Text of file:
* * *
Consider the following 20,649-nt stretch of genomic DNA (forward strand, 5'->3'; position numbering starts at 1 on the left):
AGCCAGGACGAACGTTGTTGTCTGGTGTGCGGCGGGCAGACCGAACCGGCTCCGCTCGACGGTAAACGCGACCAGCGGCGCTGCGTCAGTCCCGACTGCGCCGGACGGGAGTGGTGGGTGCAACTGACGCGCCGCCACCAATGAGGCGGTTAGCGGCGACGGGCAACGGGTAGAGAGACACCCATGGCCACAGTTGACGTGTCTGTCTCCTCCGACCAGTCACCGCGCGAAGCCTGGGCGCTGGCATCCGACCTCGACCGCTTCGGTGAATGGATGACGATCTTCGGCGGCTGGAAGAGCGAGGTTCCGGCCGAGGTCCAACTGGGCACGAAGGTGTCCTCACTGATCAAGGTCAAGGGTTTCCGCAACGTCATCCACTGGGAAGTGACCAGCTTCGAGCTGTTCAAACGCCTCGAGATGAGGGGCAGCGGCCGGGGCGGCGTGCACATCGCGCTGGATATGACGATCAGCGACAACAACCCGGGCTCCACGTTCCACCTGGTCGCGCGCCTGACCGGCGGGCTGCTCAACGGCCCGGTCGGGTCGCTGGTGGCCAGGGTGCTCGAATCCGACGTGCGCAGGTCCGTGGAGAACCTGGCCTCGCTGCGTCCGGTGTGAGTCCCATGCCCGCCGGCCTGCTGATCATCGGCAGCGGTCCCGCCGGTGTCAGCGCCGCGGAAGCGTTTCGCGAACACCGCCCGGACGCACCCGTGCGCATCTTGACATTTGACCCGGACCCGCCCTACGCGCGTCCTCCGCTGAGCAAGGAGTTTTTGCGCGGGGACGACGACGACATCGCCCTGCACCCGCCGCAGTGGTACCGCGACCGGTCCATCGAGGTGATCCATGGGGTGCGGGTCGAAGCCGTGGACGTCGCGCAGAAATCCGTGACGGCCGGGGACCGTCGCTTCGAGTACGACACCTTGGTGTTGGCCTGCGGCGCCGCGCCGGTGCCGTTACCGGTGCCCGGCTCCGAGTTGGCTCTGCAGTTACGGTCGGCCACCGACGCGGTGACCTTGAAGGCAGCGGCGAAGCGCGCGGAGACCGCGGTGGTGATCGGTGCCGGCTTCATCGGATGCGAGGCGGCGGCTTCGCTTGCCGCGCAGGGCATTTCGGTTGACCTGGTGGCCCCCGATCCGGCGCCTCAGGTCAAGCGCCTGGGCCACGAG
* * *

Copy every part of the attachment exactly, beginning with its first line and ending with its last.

Consider the following 20,649-nt stretch of genomic DNA (forward strand, 5'->3'; position numbering starts at 1 on the left):
AGCCAGGACGAACGTTGTTGTCTGGTGTGCGGCGGGCAGACCGAACCGGCTCCGCTCGACGGTAAACGCGACCAGCGGCGCTGCGTCAGTCCCGACTGCGCCGGACGGGAGTGGTGGGTGCAACTGACGCGCCGCCACCAATGAGGCGGTTAGCGGCGACGGGCAACGGGTAGAGAGACACCCATGGCCACAGTTGACGTGTCTGTCTCCTCCGACCAGTCACCGCGCGAAGCCTGGGCGCTGGCATCCGACCTCGACCGCTTCGGTGAATGGATGACGATCTTCGGCGGCTGGAAGAGCGAGGTTCCGGCCGAGGTCCAACTGGGCACGAAGGTGTCCTCACTGATCAAGGTCAAGGGTTTCCGCAACGTCATCCACTGGGAAGTGACCAGCTTCGAGCTGTTCAAACGCCTCGAGATGAGGGGCAGCGGCCGGGGCGGCGTGCACATCGCGCTGGATATGACGATCAGCGACAACAACCCGGGCTCCACGTTCCACCTGGTCGCGCGCCTGACCGGCGGGCTGCTCAACGGCCCGGTCGGGTCGCTGGTGGCCAGGGTGCTCGAATCCGACGTGCGCAGGTCCGTGGAGAACCTGGCCTCGCTGCGTCCGGTGTGAGTCCCATGCCCGCCGGCCTGCTGATCATCGGCAGCGGTCCCGCCGGTGTCAGCGCCGCGGAAGCGTTTCGCGAACACCGCCCGGACGCACCCGTGCGCATCTTGACATTTGACCCGGACCCGCCCTACGCGCGTCCTCCGCTGAGCAAGGAGTTTTTGCGCGGGGACGACGACGACATCGCCCTGCACCCGCCGCAGTGGTACCGCGACCGGTCCATCGAGGTGATCCATGGGGTGCGGGTCGAAGCCGTGGACGTCGCGCAGAAATCCGTGACGGCCGGGGACCGTCGCTTCGAGTACGACACCTTGGTGTTGGCCTGCGGCGCCGCGCCGGTGCCGTTACCGGTGCCCGGCTCCGAGTTGGCTCTGCAGTTACGGTCGGCCACCGACGCGGTGACCTTGAAGGCAGCGGCGAAGCGCGCGGAGACCGCGGTGGTGATCGGTGCCGGCTTCATCGGATGCGAGGCGGCGGCTTCGCTTGCCGCGCAGGGCATTTCGGTTGACCTGGTGGCCCCCGATCCGGCGCCTCAGGTCAAGCGCCTGGGCCACGAG